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GA, FAA leaders provide EAGLE update to lively, large AirVenture audience

Editor's note: This story was updated July 27 to resolve technical issues with the video, and again on August 5 to correct a name misspelling in a photo caption. AOPA regrets the error.

In front of a jam-packed and spirited audience attending EAA AirVenture Oshkosh in Wisconsin July 25, AOPA President Mark Baker was joined by fellow general aviation association executives and senior FAA leaders to provide an update on the GA industry’s transition to unleaded fuel.

  • General aviation leaders and pilots participate in a fuel forum on the heels of the Eliminate Aviation Gasoline Lead Emissions (EAGLE) initiative during an EAA AirVenture session July 25. Photo by David Tulis.
  • AOPA President Mark Baker opens a general aviation fuel forum during EAA AirVenture. Photo by David Tulis.
  • An attendee expresses unleaded fuel views during a general aviation fuel forum at EAA AirVenture. Photo by David Tulis.
  • The unleaded fuel forum took place before a packed house. Photo by David Tulis.
  • General aviation fuel stakeholders including AOPA President Mark Baker and EAA President and Chairman Jack Pelton participate in a fuel forum during EAA AirVenture. Photo by David Tulis.
  • The FAA's Maria DiPasquantonio answers questions on the move to unleaded fuel for general aviation during a fuel forum at EAA AirVenture. Photo by David Tulis.
  • General Aviation Modifications Inc. co-founder George Braly, right, who formulated G100UL unleaded fuel for general aviation aircraft with Tim Roehl, left, was among the more interested audience members at the July 25 fuel forum at EAA AirVenture. Photo by David Tulis.
  • Swift Fuels founder Chris D'Acosta, who developed Swift UL94 piston aviation fuel, listens in on a fuel forum during EAA AirVenture. Photo by David Tulis.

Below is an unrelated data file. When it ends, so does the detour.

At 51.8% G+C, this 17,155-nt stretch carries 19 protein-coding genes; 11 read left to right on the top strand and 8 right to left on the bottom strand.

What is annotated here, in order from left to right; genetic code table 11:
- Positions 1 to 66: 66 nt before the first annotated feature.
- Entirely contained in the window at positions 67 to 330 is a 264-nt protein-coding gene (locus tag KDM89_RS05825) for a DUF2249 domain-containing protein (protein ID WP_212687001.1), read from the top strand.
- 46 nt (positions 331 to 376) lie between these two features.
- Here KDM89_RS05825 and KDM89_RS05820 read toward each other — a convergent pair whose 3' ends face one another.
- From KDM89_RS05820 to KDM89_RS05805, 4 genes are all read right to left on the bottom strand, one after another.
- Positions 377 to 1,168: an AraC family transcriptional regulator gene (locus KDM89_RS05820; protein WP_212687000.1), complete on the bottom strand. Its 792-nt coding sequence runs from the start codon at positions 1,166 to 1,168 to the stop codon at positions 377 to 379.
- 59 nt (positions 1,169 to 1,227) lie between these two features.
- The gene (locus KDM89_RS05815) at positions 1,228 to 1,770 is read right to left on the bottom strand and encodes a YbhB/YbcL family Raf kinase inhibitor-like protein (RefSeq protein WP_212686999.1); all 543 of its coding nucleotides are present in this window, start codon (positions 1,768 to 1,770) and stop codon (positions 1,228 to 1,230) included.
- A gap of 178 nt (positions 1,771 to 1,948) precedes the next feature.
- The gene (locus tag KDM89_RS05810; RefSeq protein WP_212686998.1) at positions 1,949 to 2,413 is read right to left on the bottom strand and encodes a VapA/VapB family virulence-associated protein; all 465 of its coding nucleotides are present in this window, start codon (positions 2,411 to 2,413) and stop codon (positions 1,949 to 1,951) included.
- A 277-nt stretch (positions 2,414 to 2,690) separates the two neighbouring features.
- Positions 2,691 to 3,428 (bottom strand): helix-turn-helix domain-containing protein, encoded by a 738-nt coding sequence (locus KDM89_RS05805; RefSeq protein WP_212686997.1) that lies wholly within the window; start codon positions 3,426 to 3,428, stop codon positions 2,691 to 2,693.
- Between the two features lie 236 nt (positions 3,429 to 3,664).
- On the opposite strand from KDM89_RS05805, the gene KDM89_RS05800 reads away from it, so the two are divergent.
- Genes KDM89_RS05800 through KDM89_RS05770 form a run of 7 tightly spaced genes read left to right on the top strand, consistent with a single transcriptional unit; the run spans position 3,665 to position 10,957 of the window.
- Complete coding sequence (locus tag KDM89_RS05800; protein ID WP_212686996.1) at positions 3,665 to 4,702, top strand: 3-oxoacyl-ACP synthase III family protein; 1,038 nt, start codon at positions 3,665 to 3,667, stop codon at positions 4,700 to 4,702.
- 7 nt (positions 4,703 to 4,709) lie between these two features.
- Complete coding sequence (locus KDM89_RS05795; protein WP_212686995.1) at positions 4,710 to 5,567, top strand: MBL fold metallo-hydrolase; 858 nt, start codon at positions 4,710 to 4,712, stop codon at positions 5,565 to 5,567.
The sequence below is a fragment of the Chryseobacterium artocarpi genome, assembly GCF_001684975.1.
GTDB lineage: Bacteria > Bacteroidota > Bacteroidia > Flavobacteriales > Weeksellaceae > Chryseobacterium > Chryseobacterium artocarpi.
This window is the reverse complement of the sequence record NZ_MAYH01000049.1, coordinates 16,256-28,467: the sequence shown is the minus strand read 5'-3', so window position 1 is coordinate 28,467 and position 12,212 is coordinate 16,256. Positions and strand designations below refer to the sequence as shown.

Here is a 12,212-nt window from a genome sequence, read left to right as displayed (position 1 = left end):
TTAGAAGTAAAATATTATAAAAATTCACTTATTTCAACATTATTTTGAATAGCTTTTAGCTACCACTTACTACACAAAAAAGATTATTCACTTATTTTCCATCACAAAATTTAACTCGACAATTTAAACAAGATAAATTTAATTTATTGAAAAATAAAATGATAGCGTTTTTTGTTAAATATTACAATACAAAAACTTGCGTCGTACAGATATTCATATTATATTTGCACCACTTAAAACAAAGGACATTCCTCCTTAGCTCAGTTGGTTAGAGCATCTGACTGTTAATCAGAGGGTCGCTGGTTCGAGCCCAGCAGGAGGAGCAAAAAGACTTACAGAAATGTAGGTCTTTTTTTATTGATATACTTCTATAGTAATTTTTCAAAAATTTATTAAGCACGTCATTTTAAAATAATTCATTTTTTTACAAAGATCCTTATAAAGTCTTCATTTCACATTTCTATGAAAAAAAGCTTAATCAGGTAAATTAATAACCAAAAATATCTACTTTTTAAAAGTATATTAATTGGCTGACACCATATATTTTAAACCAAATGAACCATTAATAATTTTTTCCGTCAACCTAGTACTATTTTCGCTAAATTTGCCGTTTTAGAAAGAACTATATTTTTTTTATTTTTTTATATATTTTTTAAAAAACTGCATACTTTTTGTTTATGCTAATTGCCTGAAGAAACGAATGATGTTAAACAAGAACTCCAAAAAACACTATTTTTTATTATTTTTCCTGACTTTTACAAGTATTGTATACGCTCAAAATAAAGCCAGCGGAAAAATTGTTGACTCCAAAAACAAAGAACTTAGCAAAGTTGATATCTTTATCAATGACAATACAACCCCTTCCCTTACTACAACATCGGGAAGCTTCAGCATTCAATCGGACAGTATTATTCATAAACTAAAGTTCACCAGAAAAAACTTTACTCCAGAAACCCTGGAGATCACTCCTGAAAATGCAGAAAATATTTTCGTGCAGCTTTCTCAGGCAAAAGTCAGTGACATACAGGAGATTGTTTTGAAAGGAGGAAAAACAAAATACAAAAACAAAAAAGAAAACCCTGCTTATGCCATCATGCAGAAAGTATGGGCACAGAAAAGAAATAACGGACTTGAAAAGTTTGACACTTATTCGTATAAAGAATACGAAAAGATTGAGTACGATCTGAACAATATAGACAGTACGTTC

• A pilot asks a question during the fuel forum. Photo by David Tulis.
  • General Aviation Manufacturers Association President Pete Bunce answers a question about unleaded aviation fuel during the fuel forum. Photo by David Tulis.

“This remains the most important issue facing general aviation today and the biggest one I have dealt with in my time at AOPA,” said Baker. “The industry is committed to moving forward. We need to remember that this is not just about fuel; it's about safety.”

The session provided an opportunity for the leaders of the public-private Eliminate Aviation Gasoline Lead Emissions (EAGLE) initiative to update aviators attending EAA AirVenture on the progress toward the goal of eliminating all lead from aviation fuel by 2030.

“Finding a solution has been a little bit of ‘science, chemistry, art, and engineering,’” said the FAA’s Maria DiPasquantonio, who presented one of the four EAGLE pillar updates, which cover research and development, infrastructure, fuel evaluation and authorization, and regulation and policy. “We see this as a gradual but dedicated transition.”